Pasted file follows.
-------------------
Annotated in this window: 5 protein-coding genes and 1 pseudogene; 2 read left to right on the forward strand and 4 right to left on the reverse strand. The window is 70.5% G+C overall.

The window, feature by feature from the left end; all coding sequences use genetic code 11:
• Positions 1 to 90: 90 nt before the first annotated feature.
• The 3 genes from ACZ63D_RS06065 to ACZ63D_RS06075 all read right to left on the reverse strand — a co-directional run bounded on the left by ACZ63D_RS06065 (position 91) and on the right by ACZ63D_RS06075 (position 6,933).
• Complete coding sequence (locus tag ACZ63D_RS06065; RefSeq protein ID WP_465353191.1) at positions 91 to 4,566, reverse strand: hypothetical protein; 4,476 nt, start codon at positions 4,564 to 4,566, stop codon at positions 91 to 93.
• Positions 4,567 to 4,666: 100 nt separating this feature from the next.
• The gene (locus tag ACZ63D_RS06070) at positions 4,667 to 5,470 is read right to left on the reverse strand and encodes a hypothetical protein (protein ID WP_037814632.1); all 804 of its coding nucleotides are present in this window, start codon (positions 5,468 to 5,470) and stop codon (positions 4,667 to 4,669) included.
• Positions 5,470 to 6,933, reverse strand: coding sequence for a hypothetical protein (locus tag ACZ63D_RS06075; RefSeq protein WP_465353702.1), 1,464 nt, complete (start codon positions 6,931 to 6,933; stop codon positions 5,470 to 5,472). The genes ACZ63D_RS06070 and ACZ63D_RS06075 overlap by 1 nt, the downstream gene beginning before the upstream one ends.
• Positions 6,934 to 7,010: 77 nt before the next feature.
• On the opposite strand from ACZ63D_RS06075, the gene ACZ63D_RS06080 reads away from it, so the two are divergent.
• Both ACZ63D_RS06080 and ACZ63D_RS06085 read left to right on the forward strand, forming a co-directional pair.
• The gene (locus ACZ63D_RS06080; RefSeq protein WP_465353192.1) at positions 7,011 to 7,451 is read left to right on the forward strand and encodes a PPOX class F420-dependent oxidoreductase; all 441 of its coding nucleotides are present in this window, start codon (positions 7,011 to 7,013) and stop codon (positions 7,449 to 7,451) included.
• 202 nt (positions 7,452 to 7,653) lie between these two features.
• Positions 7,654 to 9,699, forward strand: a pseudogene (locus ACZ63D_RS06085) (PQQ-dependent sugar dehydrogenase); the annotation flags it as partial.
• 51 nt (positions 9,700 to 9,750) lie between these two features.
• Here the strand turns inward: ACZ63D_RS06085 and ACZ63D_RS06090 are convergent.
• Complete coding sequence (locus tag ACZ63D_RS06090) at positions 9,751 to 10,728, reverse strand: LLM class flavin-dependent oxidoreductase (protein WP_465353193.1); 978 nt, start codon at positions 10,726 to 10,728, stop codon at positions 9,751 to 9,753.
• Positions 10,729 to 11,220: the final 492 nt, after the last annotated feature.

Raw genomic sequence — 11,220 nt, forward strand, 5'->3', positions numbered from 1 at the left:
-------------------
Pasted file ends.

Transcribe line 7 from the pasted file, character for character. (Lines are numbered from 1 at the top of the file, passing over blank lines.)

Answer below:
• The gene (locus tag ACZ63D_RS06070) at positions 4,667 to 5,470 is read right to left on the reverse strand and encodes a hypothetical protein (protein ID WP_037814632.1); all 804 of its coding nucleotides are present in this window, start codon (positions 5,468 to 5,470) and stop codon (positions 4,667 to 4,669) included.